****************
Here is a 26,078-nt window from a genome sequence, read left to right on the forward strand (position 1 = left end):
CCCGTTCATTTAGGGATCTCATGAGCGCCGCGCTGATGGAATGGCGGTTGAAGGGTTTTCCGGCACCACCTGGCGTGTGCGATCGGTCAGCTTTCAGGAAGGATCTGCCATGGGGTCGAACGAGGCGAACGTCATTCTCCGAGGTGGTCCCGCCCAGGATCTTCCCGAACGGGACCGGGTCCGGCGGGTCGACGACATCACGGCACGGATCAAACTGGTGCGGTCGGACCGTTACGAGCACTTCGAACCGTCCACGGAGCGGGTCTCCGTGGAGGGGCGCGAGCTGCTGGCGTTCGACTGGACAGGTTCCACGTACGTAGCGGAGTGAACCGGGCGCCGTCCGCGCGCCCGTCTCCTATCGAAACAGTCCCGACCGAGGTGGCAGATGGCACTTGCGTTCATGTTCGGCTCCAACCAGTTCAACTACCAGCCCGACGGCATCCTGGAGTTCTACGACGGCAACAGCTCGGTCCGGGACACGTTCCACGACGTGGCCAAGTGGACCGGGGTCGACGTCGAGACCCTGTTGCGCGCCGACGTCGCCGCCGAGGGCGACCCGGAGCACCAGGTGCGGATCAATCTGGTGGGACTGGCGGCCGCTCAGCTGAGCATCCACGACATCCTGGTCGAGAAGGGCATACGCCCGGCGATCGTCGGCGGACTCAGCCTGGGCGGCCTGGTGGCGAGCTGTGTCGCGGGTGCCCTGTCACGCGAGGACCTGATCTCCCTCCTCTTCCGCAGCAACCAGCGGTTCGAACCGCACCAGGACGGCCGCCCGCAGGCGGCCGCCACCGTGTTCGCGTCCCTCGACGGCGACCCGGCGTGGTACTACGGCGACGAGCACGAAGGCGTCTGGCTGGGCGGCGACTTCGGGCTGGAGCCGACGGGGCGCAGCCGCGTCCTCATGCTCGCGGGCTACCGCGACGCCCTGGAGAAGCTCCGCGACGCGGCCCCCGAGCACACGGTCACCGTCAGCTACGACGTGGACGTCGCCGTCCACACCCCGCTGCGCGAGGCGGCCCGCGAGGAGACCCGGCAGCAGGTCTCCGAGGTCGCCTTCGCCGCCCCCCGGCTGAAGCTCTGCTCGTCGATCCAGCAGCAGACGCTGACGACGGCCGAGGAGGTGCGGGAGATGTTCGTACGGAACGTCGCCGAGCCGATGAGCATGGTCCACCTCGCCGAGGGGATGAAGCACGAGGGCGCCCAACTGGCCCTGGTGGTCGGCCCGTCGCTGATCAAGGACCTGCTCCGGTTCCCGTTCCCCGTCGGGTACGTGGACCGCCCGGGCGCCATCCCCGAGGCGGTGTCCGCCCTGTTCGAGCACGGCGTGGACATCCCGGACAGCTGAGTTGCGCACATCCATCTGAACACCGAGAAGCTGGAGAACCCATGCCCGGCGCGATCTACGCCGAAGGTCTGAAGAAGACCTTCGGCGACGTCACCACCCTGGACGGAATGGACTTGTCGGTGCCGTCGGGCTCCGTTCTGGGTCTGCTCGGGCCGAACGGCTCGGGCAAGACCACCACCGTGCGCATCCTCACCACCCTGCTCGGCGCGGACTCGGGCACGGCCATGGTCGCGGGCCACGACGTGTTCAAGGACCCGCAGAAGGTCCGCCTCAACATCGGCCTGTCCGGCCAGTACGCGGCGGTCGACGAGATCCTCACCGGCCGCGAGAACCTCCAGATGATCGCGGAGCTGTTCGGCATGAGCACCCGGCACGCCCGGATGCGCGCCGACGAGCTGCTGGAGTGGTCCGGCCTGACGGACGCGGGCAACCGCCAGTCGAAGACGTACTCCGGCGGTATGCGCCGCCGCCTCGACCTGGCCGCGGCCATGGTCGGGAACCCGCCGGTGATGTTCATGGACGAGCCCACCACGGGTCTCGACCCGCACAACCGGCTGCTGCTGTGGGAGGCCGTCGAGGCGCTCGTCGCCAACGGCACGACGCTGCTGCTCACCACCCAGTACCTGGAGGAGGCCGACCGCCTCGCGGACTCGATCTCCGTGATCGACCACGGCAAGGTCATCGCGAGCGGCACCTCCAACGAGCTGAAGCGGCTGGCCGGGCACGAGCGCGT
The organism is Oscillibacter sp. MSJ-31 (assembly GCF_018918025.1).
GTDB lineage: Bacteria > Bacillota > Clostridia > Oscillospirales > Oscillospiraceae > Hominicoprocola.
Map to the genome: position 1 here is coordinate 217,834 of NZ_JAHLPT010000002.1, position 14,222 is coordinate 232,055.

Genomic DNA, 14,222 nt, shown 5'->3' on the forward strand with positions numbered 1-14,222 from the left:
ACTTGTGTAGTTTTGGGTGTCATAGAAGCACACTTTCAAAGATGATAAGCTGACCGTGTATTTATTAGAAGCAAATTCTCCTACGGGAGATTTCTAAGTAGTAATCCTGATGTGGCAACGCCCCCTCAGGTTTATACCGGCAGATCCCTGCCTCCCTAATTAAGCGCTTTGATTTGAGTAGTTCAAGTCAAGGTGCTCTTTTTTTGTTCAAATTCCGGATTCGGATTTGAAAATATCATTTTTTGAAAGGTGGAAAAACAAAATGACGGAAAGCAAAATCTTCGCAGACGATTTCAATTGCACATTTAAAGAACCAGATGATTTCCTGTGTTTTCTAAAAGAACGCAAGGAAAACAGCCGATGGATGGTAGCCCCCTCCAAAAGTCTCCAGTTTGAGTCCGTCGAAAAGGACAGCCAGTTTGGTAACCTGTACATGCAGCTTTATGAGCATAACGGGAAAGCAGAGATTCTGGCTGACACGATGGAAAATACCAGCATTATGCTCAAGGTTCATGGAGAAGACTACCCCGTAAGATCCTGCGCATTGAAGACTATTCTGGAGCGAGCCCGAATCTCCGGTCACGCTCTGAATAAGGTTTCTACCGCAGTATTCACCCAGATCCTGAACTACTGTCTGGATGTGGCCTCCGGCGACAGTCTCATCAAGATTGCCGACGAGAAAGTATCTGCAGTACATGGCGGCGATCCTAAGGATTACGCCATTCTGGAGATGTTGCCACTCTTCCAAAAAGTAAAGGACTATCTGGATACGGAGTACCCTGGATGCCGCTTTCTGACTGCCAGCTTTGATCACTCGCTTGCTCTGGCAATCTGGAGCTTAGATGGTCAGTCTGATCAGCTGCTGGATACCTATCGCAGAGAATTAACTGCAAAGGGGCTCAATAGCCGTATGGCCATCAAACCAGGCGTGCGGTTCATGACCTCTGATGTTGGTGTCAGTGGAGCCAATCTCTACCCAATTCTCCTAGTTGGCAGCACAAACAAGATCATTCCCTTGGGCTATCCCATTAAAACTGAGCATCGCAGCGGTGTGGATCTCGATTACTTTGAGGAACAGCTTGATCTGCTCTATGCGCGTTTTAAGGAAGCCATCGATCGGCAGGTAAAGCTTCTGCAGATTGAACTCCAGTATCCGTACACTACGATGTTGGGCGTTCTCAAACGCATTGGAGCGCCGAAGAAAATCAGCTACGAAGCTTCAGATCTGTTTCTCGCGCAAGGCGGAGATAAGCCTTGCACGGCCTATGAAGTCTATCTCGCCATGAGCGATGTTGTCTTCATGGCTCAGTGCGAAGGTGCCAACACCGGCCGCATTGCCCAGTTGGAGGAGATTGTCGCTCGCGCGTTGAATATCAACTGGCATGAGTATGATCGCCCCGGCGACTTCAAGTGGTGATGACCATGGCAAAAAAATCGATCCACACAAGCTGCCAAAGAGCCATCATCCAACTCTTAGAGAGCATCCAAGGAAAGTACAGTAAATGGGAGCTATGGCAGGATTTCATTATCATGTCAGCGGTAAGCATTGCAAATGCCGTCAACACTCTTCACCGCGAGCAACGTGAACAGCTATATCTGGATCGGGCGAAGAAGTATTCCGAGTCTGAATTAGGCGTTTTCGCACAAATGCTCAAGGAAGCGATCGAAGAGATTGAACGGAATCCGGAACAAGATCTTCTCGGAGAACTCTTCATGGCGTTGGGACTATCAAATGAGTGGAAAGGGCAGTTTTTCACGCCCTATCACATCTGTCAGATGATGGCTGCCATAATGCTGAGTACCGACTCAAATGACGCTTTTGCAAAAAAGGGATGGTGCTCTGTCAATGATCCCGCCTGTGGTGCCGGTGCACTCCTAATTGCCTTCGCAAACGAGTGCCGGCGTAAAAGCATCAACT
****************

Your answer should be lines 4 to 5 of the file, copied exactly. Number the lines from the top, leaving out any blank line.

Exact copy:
GTDB lineage: Bacteria > Bacillota > Clostridia > Oscillospirales > Oscillospiraceae > Hominicoprocola.
Map to the genome: position 1 here is coordinate 217,834 of NZ_JAHLPT010000002.1, position 14,222 is coordinate 232,055.